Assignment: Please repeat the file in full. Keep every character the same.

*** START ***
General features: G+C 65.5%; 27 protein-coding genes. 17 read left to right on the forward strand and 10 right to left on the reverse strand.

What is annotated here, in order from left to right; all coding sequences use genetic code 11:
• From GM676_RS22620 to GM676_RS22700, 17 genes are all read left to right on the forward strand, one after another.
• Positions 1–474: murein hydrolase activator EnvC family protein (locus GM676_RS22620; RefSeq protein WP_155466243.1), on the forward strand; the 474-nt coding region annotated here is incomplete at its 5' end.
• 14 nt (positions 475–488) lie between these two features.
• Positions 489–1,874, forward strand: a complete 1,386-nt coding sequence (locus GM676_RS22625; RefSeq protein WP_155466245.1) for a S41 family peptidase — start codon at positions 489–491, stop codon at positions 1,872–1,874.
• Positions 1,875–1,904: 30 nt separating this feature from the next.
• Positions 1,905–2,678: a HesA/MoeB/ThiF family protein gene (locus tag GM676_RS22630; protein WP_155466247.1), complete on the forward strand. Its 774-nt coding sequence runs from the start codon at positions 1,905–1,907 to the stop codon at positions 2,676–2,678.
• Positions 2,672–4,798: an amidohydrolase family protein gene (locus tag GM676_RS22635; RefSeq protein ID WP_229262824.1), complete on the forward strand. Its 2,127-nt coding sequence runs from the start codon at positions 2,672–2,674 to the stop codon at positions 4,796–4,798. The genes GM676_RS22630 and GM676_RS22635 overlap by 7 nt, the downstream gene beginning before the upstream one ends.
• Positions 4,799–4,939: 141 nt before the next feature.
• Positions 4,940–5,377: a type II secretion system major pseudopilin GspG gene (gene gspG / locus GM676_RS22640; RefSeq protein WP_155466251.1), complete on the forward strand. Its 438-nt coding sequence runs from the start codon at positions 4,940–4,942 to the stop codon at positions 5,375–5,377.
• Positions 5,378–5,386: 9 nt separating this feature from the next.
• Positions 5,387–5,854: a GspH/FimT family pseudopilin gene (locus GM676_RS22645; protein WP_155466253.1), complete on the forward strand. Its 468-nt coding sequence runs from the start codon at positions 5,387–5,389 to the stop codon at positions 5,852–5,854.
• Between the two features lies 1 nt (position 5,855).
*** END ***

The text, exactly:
General features: G+C 65.5%; 27 protein-coding genes. 17 read left to right on the forward strand and 10 right to left on the reverse strand.

What is annotated here, in order from left to right; all coding sequences use genetic code 11:
• From GM676_RS22620 to GM676_RS22700, 17 genes are all read left to right on the forward strand, one after another.
• Positions 1–474: murein hydrolase activator EnvC family protein (locus GM676_RS22620; RefSeq protein WP_155466243.1), on the forward strand; the 474-nt coding region annotated here is incomplete at its 5' end.
• 14 nt (positions 475–488) lie between these two features.
• Positions 489–1,874, forward strand: a complete 1,386-nt coding sequence (locus GM676_RS22625; RefSeq protein WP_155466245.1) for a S41 family peptidase — start codon at positions 489–491, stop codon at positions 1,872–1,874.
• Positions 1,875–1,904: 30 nt separating this feature from the next.
• Positions 1,905–2,678: a HesA/MoeB/ThiF family protein gene (locus tag GM676_RS22630; protein WP_155466247.1), complete on the forward strand. Its 774-nt coding sequence runs from the start codon at positions 1,905–1,907 to the stop codon at positions 2,676–2,678.
• Positions 2,672–4,798: an amidohydrolase family protein gene (locus tag GM676_RS22635; RefSeq protein ID WP_229262824.1), complete on the forward strand. Its 2,127-nt coding sequence runs from the start codon at positions 2,672–2,674 to the stop codon at positions 4,796–4,798. The genes GM676_RS22630 and GM676_RS22635 overlap by 7 nt, the downstream gene beginning before the upstream one ends.
• Positions 4,799–4,939: 141 nt before the next feature.
• Positions 4,940–5,377: a type II secretion system major pseudopilin GspG gene (gene gspG / locus GM676_RS22640; RefSeq protein WP_155466251.1), complete on the forward strand. Its 438-nt coding sequence runs from the start codon at positions 4,940–4,942 to the stop codon at positions 5,375–5,377.
• Positions 5,378–5,386: 9 nt separating this feature from the next.
• Positions 5,387–5,854: a GspH/FimT family pseudopilin gene (locus GM676_RS22645; protein WP_155466253.1), complete on the forward strand. Its 468-nt coding sequence runs from the start codon at positions 5,387–5,389 to the stop codon at positions 5,852–5,854.
• Between the two features lies 1 nt (position 5,855).